What Could The SECURE Act 2.0 Mean For Retirement?

We have been tracking with the SECURE Act 2.0 for a while now. While SECURE 2.0 has not been passed into law, we felt that you should be informed of what might happen if or when the law passes.

What is SECURE Act 2.0?

The SECURE Act 2.0 could become a new set of laws designed to help secure retirement planning for Americans. One of the major changes in this law is how it affects Roth IRAs and 401ks, which now have more restrictions on withdrawing money early. On May 5, the House Ways and Means Committee passed the SECURE Act 2.0 ( but hasn’t been signed into law yet), which raises the required minimum distribution age from 72 to 75, expands automatic enrollment in retirement plans, and enhances 403(b) plans, among other provisions. The act is essentially a follow-up to the 2019 SECURE Act (Setting Every Community Up for Retirement Enhancement Act) which was signed into law in May 2018.

What it Means for Retirement Planning

By increasing the required minimum distribution age, the SECURE Act 2.0 when passed will allow participants to keep their retirement savings invested longer and potentially see greater returns on that money than if they were forced to withdraw earlier. Automatic enrollment also makes it easier for employees who may not be aware of how much their company contributes to their retirement plan.

The SECURE Act 2.0 intends to continue to improve saving opportunities for workers and make saving for retirement easier for employees of all age groups. While most proposed provisions of the legislation would apply to plan years beginning after December 31, 2022, certain provisions would apply after December 31, 2021.

New incentives provide the opportunity for people to save more by improving retirement plans and lowering costs for employers. Here are some of the new changes taking place with updates to the SECURE Act 2.0.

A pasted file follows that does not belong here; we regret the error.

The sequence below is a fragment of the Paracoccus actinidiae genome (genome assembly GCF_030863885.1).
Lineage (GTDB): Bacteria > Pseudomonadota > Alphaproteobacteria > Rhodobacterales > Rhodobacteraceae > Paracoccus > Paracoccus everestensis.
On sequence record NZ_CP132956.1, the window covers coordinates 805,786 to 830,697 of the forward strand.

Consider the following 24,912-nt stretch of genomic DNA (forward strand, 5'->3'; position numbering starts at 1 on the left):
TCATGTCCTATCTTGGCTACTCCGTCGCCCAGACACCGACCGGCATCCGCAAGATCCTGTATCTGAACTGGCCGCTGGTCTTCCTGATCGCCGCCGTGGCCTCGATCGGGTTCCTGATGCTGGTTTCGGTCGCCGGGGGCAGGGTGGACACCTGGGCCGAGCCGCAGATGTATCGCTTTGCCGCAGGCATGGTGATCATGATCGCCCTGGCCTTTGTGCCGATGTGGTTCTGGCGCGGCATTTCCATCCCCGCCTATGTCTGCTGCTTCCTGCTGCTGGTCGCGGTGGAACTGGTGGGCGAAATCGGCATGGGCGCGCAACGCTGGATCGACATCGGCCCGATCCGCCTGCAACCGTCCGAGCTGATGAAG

Required automatic enrollment by employers

In the past, contributing to an employee retirement plan was optional, usually at 3% of pay. The SECURE Act 2.0 would require that all new eligible employees be enrolled in a 401(k), 403(b), or SIMPLE IRA and automatically have 3% of their pay deducted unless the worker opts out. The deduction level increases each year by 1%, topping out at 10%. Exceptions include businesses with less than 10 employees and business that has been open less than 3 years.

Increased catch-up contributions

The provision allowing catch-up contributions by people over 50 has been pegged at $1,000 over the normal limit since 2006, but it hasn’t made any adjustments for inflation. The SECURE Act 2.0 allows the catch-up contribution to be adjusted based on changes in the inflation rate. People over the age of 60 will also be allowed to add an additional $10,000 which is up from $6500 and also indexed for inflation, into their 401(k) and 403(b) plans. People in a SIMPLE IRA will be able to add an additional $5,000 catch-up contribution, up from $3,000 previously.

Delayed Required Minimum Distributions

The age at which people had to start taking required minimum distributions (RMDs) was raised to age 72 in the original SECURE Act. A new schedule in the SECURE Act 2.0 would increase that age to 73 on January 1, 2022, 74 on January 1, 2029, and 75 on January 1, 2032. The tax penalty would also be cut in half, currently, that penalty is 50% and will be reduced to 25%.

Permits Roth Matching Contributions

Employees participating in 401(k), 457(b), and 403(b) plans may be able to some or all of the plan’s match as Roth contributions if the plan sponsor permits it. Roth contributions would not be deductible from an employee’s gross income.

Helps Part-Time Workers Participate Sooner

Part-time workers who work for at least 500 hours annually for 2 consecutive years would now be eligible to participate in a 401(k) plan, if the SECURE Act 2.0 becomes law. This is reduced from the current regulation of 3 years.

Retirement Assistance for People with Student Loans

People with student loans could get an incentive to participate even if they don’t contribute to an available retirement plan in SECURE Act 2.0. Individuals who are making payments on their student loans but not contributing to a plan could still receive a matching contribution from their employer. The employer could contribute a matching amount based on a percentage of the employee’s salary.

Small Business Tax Credits

Small businesses with less than 50 employees would receive a 100% tax credit towards the administrative costs of setting up a retirement plan. That is an increase from the current law that offers a 50% 3-year tax credit of up to $5,000.